The key thing to remember when trying to identify the most important feedback to act on: don’t take customer quotes at face value. You want to think more broadly, understand what will benefit the vast majority of your users, not just a vocal few. If you’re unable to determine whether acting on a specific request will impact your userbase as a whole, there is no harm in asking for more feedback from your users via an active feedback campaign.
Eventually, most product development teams find themselves looking for a specialized product feedback tool to help them manage their user feedback in an efficient and scalable manner. A product feedback platform can help product teams “level up” their understanding of customer needs, double down on their commitment to customer-centricity, improve organization-wide alignment on product priorities, and ultimately deliver better products.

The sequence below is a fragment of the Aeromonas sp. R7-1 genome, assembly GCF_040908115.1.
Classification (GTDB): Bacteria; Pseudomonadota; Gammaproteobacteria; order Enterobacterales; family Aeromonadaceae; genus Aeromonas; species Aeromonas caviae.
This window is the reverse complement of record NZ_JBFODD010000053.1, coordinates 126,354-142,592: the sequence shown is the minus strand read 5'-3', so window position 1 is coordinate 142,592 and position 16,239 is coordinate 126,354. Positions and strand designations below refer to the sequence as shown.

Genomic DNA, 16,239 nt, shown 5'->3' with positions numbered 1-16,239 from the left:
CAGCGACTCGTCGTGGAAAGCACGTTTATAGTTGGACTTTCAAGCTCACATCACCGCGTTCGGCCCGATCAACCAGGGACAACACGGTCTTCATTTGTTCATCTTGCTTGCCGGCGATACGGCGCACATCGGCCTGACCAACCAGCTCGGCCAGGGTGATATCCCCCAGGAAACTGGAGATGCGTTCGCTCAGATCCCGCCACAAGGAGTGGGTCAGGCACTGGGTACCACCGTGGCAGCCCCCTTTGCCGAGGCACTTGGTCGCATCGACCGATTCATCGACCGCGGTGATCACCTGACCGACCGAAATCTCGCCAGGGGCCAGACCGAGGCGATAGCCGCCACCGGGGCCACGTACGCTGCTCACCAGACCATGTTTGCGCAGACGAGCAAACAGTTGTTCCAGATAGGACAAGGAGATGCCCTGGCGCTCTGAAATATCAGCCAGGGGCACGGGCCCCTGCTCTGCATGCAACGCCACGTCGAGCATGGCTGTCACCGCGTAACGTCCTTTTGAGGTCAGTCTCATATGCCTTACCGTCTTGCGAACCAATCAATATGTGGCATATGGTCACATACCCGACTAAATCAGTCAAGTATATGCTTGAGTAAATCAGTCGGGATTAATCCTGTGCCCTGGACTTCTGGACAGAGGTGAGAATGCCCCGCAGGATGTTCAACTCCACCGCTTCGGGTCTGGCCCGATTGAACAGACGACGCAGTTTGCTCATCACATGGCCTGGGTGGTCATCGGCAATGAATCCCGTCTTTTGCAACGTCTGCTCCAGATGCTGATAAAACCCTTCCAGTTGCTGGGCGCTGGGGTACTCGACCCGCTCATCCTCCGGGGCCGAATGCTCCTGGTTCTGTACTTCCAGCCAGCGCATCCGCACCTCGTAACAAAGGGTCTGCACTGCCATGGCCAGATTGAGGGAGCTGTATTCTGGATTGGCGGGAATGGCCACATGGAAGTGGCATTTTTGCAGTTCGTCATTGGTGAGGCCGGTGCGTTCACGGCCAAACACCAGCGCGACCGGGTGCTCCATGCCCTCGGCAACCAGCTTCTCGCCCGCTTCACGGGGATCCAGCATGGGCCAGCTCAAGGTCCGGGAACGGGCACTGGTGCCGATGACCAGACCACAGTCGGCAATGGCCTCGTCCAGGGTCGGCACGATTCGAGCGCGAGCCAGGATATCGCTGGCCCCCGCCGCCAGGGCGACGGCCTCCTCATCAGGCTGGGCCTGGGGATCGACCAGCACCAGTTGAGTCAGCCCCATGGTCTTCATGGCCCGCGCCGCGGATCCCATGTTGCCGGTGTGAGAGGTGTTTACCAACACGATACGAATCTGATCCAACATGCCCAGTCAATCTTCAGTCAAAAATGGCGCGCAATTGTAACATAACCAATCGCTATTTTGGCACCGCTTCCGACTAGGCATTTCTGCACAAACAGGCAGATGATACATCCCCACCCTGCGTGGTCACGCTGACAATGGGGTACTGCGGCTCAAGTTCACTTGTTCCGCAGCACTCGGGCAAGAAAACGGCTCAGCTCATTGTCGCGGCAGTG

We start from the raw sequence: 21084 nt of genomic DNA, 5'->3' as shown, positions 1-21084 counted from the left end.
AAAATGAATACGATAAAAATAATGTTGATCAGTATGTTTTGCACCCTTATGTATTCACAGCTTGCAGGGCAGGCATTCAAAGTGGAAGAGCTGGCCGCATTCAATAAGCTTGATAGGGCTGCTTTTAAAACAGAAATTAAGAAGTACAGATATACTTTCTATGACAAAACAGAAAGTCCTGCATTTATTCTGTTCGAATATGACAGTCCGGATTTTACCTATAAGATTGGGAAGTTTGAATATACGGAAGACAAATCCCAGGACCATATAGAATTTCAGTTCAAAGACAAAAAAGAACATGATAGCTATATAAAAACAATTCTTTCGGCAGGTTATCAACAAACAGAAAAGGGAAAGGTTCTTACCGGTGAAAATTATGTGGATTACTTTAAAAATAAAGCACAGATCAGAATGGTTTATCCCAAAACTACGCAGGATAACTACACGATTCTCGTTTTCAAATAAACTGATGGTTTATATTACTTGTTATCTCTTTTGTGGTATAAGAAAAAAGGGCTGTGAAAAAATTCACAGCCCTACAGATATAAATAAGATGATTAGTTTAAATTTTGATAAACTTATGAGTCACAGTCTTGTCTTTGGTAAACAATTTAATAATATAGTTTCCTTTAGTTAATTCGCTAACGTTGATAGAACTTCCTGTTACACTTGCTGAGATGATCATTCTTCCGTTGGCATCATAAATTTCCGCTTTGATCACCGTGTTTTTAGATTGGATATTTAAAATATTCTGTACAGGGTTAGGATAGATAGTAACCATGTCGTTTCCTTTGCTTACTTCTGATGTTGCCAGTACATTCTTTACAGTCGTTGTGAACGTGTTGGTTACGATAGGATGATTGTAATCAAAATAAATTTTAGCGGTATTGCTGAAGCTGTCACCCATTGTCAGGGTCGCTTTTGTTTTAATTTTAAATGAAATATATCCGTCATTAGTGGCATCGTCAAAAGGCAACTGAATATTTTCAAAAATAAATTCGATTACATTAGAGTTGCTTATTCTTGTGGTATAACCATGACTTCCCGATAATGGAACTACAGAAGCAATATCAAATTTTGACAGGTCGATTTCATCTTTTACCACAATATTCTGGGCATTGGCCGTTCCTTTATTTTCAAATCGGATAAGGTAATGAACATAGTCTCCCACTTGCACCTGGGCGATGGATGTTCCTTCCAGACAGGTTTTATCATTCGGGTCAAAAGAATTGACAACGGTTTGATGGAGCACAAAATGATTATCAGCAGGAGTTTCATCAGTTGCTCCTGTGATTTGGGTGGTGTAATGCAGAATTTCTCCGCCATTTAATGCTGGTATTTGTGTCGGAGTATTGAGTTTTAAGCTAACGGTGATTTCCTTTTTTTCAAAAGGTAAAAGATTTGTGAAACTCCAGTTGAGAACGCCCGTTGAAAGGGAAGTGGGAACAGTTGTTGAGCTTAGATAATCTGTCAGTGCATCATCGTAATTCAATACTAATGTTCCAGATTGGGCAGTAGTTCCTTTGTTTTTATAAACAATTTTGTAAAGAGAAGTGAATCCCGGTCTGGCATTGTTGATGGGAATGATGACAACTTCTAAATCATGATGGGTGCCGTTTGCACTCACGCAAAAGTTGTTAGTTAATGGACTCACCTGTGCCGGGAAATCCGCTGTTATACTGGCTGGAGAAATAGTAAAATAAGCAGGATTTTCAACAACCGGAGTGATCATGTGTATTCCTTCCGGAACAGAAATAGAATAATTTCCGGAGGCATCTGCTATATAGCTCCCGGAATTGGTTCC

So what is the best user feedback tool out there? With countless different tools out there today, it’s important you understand your options and identify a product feedback platform that aligns with your organization’s specific needs and challenges. For more tips on selecting a user feedback tool, check out The Ultimate Guide to Selecting a Product Feedback Solution, and if you’re looking for feedback on your B2B SaaS product, why not check out a demo of UserVoice and chat with our team about your needs? If we’re not a good fit for you, we’ll help get you pointed in the right direction.